June Fire Dept. Newsletter

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Well it appears that warmer weather is finally here….no wait it’s gone again….oh here it comes again, darn Idaho weather! With the temperature outside on the rise it may be a good idea to talk about heat related illnesses and how to avoid them. Heat related illnesses, such as heat exhaustion, heat cramps and heat stroke affect thousands of people each year in the United States. These conditions are caused by your body’s inability to cool itself from the extreme heat you have been exposed to. So here are a few tips to help you stay cool during this upcoming warmer months;

  • Stay hydrated: drink plenty of fluids(water and sports drinks are best), avoid very sugary and alcoholic drinks as they will cause your body to lose more of your much needed fluids.
  • Use Sunscreen: sunburns affect your body’s ability to cool down and can cause dehydration, also don’t forget to reapply that sunscreen.
  • If you plan to exercise or exert yourself outdoors, try to do so in the morning or evening when the temperatures are lower.
  • Certain groups are at a higher risk of suffering from a heat related illness and include; infants and children 4 and under, people 65 years of age and older, people who are overweight, and people who have a preexisting condition-such as heart disease, high blood pressure, or who take certain medications.

If you suspect you or someone you know is showing signs of a heat related illness immediately move to a cool place, hydrate and continue to monitor for a change in symptoms. If someone has a high body temperature, hot, red or dry skin, is nauseous, confused or experiences loss of consciousness (faints) seek medical attention immediately and attempt to cool the individual using cool cloths or a cool bath. Idaho summer weather only lasts a short while, make the most of it and avoid these heat related illnesses!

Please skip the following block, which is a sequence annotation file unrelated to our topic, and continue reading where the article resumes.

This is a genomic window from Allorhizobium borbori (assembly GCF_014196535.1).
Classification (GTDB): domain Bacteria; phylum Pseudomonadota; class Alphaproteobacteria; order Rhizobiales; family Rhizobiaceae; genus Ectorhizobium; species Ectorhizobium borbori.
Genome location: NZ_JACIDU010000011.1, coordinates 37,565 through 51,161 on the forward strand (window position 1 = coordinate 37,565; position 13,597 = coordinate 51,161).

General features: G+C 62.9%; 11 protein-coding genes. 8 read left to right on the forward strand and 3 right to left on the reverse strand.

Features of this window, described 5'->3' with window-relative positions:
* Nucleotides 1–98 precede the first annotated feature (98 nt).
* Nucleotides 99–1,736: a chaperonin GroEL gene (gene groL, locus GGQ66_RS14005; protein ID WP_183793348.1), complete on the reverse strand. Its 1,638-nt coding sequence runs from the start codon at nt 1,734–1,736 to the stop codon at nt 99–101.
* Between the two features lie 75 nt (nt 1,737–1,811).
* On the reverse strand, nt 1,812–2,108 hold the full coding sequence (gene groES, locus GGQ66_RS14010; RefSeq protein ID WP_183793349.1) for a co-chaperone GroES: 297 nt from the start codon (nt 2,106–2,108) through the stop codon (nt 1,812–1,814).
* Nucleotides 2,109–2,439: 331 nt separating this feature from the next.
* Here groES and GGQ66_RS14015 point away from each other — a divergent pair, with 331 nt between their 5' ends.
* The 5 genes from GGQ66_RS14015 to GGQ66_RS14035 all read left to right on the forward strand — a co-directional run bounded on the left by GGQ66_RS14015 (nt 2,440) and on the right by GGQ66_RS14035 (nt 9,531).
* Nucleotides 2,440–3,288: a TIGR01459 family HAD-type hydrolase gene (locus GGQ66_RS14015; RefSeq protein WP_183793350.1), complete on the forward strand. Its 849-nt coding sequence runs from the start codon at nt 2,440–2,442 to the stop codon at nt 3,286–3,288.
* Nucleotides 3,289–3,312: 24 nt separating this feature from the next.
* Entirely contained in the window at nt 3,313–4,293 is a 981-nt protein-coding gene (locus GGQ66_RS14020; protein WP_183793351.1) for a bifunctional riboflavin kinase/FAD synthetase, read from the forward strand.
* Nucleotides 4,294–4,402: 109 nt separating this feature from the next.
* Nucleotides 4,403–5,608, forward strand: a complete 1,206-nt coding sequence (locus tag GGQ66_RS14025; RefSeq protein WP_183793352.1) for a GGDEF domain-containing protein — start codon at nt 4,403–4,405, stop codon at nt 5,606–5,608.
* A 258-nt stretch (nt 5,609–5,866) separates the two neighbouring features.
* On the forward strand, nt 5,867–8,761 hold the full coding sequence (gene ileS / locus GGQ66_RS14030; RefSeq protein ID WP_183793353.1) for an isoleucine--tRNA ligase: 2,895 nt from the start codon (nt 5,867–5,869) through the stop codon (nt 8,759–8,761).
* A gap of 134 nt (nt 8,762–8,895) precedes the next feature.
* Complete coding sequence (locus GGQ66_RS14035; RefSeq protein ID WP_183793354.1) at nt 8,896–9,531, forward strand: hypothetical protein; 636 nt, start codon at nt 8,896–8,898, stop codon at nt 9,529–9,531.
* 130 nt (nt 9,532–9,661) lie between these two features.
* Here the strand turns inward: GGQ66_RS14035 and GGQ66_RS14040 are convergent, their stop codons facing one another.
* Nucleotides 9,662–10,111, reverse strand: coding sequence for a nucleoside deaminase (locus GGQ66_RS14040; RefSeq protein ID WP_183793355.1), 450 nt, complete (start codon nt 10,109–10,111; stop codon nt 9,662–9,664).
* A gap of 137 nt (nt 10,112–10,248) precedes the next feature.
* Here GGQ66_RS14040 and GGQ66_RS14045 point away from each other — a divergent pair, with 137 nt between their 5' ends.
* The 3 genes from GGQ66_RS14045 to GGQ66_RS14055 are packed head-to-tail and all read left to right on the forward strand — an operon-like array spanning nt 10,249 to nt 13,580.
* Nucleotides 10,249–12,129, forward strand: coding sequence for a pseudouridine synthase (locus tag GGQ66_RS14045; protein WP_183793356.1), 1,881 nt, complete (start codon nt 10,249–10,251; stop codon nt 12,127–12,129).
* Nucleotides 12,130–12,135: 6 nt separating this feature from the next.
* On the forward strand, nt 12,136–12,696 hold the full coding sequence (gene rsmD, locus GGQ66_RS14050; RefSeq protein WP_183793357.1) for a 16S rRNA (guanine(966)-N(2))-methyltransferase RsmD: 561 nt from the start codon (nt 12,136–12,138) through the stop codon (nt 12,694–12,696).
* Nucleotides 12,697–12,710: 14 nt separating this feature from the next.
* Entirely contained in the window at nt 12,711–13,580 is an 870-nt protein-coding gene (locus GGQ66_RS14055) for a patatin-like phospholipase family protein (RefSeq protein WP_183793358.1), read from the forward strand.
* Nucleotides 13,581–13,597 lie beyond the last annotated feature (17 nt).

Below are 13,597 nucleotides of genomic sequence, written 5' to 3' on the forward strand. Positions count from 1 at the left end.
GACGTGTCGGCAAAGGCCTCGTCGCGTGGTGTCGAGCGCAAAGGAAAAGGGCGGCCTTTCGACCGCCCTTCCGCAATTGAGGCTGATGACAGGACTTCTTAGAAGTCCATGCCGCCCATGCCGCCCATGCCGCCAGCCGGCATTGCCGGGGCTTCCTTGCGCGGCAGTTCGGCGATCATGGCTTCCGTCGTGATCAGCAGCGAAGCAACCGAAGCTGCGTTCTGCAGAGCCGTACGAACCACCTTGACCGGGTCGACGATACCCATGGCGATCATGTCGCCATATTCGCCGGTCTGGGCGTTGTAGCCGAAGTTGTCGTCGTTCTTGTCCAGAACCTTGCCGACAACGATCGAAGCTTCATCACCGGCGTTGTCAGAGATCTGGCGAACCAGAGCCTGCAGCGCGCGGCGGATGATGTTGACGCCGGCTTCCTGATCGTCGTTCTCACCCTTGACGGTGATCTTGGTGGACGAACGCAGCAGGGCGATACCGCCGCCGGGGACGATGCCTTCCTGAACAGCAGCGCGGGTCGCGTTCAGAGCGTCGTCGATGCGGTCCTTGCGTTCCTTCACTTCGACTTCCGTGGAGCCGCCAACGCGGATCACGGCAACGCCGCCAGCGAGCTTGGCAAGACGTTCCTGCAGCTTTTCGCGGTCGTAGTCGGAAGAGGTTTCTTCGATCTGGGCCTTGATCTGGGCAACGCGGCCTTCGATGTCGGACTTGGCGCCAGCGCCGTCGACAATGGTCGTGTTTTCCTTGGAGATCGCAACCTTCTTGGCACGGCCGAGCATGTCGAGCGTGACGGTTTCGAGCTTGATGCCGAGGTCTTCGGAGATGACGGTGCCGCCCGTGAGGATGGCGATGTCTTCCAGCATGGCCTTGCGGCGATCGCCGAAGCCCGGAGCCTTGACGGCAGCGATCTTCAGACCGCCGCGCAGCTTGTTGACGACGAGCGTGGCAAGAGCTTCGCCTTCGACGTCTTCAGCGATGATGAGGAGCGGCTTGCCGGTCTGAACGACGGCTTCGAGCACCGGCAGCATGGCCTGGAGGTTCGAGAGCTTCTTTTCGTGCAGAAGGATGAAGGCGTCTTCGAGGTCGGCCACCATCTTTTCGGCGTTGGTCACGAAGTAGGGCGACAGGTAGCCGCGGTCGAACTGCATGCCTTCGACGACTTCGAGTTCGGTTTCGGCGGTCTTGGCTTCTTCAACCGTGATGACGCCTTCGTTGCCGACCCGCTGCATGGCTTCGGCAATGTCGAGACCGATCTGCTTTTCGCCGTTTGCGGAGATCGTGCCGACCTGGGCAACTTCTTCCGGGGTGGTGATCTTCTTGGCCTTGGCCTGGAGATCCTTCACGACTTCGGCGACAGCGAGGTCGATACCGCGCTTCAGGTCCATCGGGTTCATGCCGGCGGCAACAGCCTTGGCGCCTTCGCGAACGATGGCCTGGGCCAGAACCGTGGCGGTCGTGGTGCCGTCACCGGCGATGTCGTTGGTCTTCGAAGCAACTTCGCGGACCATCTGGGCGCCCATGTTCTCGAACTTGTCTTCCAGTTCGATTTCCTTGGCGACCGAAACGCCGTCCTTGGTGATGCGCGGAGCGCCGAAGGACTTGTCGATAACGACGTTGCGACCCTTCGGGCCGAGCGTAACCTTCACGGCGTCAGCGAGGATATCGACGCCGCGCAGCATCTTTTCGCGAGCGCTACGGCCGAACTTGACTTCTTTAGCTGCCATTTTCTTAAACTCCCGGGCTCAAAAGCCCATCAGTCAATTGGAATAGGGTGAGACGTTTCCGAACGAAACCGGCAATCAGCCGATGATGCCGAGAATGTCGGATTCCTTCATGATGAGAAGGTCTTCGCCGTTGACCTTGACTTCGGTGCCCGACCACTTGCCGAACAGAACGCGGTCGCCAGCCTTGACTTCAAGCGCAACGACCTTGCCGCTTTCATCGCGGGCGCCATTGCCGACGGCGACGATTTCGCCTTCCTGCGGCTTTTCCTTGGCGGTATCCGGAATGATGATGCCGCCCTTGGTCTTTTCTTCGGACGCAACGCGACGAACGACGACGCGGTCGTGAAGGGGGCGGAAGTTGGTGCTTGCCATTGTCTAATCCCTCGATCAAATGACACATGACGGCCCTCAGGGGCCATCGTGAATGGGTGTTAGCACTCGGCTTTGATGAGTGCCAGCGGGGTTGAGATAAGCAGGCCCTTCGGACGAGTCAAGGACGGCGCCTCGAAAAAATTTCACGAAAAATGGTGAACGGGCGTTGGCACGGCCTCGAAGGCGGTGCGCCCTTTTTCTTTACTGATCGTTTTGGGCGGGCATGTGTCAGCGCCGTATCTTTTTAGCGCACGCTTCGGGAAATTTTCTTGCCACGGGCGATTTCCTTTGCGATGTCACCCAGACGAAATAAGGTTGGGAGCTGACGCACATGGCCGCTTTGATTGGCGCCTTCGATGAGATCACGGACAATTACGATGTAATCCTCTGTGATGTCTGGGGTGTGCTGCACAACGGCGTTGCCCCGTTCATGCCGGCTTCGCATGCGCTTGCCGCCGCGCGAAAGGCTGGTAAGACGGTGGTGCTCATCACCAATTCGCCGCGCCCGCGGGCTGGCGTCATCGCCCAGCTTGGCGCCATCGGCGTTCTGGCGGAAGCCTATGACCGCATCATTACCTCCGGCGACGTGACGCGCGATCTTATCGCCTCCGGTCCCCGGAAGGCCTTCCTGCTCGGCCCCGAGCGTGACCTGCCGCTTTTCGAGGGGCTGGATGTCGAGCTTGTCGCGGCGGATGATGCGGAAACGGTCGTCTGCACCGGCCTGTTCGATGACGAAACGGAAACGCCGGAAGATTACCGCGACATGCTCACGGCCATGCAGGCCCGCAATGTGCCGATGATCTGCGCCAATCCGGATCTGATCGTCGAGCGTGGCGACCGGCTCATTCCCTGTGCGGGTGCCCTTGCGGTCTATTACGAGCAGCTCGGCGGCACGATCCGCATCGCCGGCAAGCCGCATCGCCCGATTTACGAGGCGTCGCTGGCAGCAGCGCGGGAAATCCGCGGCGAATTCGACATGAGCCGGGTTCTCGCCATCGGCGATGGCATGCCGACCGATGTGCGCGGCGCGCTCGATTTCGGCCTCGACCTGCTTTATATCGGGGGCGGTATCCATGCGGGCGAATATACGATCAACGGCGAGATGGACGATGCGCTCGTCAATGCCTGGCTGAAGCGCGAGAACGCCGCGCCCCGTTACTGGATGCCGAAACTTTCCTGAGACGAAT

The month of May also brought us the annual Hot Drills at the Salt Lake Airport. These drills are a live fire exercise specifically designed to mimic an aircraft crash. All Twin Falls Fire Department Drivers are required to participate in these drills because they will be the first to respond to any incidents on the airport grounds. This training provides us with the skills and know-how to quickly and effectively extinguish aircraft fires and perform rescue operations in the event an aircraft accident occurs. These live fire drills, performed in a controlled environment, help us critique our techniques and see just what our equipment is capable of doing without actually having a fire in a real passenger aircraft. The Hot Drills as usual went off without a hitch, all our boys performed well, and we are looking forward to next year’s training.

Firefighter Kyle Eldridge was awarded his Firefighter Level II certificate this past month at the May 14th Council meeting. The requirements that Kyle had to complete to achieve this certificate are no short order. They include becoming an EMT, completing a 16 hour Hazardous Materials Operations course, a 40 hour Building Construction course, a 16 hour Fire Cause Determination course, an 8 hour Extrication Operations course and a 16 hour Incident Command System course. Now these courses and training hours are in addition to completing the required book work for the Firefighter Level II program and the final written exam and practical skills evaluation. Kyle did an excellent job working his way through this certification process and is now able to better assist the citizens of our community in their time of need. Good job Carl…I mean Kyle!!

That’s about it for this month, and until next time, don't forget to wave to the boys in the BRT.